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CNN LIVE EVENT/SPECIAL

Bush Speaks on Welfare Reform

Aired July 29, 2002 - 11:00   ET

THIS IS A RUSH TRANSCRIPT. THIS COPY MAY NOT BE IN ITS FINAL FORM AND MAY BE UPDATED.


LEON HARRIS, CNN ANCHOR: We want to take you now live here at the top of the hour to Charleston, South Carolina. President Bush there making remarks.
GEORGE W. BUSH, PRESIDENT OF THE UNITED STATES: I'm still listening.

I am so honored that Tommy traveled down with me. You know, Tommy and I were fellow governors. I knew he had a good record as the governor of Wisconsin in helping move people from welfare to work, so that when I won (ph), I asked Tommy to join us as the Cabinet secretary for the Department of Health and Human Services because I know his passion for helping people in need and I know his philosophy, and so I want to thank Tommy for agreeing to leave the life he had there in Wisconsin and moving to Washington, D.C., and serving our nation with such class and such distinction.

I appreciate you, Mr. Secretary.

(APPLAUSE)

And I want to thank some of the members of the mighty South Carolina congressional delegation who have joined us here today.

(APPLAUSE)

Congressmen Brown, Wilson, Graham and DeMint, who represent your state with such class, and I appreciate you all coming.

(APPLAUSE)

And it's good to see that my friend, the lieutenant governor, Bob Peeler is here with us as well.

(APPLAUSE)

Thank you, Bob, appreciate you coming.

And I want to give a special thanks to Bob Olson (ph), the principal of this high school.

(APPLAUSE)

I know it's not easy to host a presidential visit. The entourages are quite large, but you all have done a fabulous job. It's such an honor to be here in this high school.

I want to thank you for -- Bob, you, and the teachers, all of the folks who work here -- for being involved in education.

There's nothing more important to make sure that every single child in America gets a quality education.

(APPLAUSE)

I just had what they call a roundtable discussion about some of the programs that are taking place here in South Carolina, programs all aimed at helping people help themselves.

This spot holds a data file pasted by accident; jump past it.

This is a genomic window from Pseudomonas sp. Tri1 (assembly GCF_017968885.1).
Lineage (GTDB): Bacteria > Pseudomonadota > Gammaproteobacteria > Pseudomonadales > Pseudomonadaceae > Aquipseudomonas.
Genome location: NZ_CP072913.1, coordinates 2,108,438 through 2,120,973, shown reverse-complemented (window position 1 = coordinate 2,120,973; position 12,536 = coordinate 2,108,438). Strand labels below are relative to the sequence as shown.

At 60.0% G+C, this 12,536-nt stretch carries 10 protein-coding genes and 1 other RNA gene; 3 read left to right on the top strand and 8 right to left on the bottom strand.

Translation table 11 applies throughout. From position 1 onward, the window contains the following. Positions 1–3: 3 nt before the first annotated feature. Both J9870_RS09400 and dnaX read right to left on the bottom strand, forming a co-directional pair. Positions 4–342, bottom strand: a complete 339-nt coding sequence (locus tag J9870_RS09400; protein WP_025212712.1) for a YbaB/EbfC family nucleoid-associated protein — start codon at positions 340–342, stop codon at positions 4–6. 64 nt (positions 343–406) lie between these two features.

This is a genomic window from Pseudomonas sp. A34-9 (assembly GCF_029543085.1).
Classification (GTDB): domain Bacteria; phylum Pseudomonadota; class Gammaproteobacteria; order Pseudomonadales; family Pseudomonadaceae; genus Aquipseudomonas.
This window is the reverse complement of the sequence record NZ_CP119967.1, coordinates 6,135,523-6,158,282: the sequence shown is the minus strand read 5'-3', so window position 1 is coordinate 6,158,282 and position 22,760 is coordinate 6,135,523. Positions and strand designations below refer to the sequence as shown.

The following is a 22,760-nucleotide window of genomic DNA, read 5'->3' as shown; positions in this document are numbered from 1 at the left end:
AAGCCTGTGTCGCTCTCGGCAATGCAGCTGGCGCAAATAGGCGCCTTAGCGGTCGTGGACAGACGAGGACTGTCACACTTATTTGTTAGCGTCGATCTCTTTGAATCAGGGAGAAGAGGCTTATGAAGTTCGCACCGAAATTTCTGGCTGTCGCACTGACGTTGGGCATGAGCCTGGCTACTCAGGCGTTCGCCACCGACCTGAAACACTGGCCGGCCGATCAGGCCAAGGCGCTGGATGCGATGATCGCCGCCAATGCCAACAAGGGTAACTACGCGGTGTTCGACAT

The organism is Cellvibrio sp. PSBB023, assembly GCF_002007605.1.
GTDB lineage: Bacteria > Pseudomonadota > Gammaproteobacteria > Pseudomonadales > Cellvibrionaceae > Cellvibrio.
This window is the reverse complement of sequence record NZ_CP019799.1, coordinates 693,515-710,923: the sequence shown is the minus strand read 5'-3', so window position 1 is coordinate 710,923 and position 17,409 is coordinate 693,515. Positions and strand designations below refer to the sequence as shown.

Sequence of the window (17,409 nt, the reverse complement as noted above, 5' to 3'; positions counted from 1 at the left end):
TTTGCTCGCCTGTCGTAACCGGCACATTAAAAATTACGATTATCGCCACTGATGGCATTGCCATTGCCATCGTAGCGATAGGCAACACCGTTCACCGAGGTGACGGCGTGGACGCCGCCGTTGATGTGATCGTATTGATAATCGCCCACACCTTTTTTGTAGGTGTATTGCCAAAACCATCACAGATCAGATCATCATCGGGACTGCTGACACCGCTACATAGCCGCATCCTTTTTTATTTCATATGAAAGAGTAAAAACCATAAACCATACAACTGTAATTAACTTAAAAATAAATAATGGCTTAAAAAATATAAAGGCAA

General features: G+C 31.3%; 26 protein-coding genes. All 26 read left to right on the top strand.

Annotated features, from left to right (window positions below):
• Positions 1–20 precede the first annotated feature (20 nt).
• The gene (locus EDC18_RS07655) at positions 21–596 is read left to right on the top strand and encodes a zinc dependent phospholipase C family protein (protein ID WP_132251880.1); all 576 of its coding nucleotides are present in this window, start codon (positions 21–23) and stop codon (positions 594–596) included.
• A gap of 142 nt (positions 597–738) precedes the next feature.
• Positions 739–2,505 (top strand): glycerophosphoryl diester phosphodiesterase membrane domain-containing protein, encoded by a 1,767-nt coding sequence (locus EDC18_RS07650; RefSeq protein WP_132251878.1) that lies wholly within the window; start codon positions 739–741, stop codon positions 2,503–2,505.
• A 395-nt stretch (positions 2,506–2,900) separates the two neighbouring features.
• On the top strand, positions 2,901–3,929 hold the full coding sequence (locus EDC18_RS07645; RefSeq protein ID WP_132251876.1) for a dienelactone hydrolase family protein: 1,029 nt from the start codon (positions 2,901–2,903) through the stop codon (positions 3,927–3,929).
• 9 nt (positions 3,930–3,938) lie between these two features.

I don't have time to go through all of the stories, but there are some remarkable people that have joined us today, those who have worked hard to get off welfare to succeed, and those kind, compassionate souls who are helping them. And I want to thank the participants for coming today. I really appreciate our discussions.

I also met Steve Riggs (ph), who is a volunteer here in South Carolina. He came out to Air Force One. Steve's (ph) job, as a volunteer, is to work with the South Carolina Military Department which reenacts moments of American history.

Steve (ph) believes it's important to teach history -- live history, and history through people wearing uniforms, so they can see history come to life. He believes it's important to teach our youngsters values that they can hold dear for the rest of their life.

Steve (ph) decided to do this on his own. It didn't require any government edict or any proclamation. He's a volunteer to make South Carolina the best state it can be, and I'm honored you're with us today, Steve (ph). Thank you for coming.

(APPLAUSE)

The reason I like to talk about people like Steve (ph) and many of the people I met this morning, they share the same concept that one person can do something to help change America, and each of us have got to be a person helping to change America.

If you want to fight evil, if you want to join the war on terror, do some good in your society. If you want to send a message to the evil ones who attacked us, one way to do so is to love your neighbor like you'd liked to be loved yourself. And that's what's happening all across America.

HARRIS: We are going to step away from the president's remarks. As we said, he's in Charleston, South Carolina there talking about that welfare reform, and people who are out there working, and we are hoping that we would get some words from him this morning about some people who were working quite hard over the weekend to try to rescue those nine miners in southwestern Pennsylvania. He may still have something to say about that, and if he does, we will go back to the president's speech.

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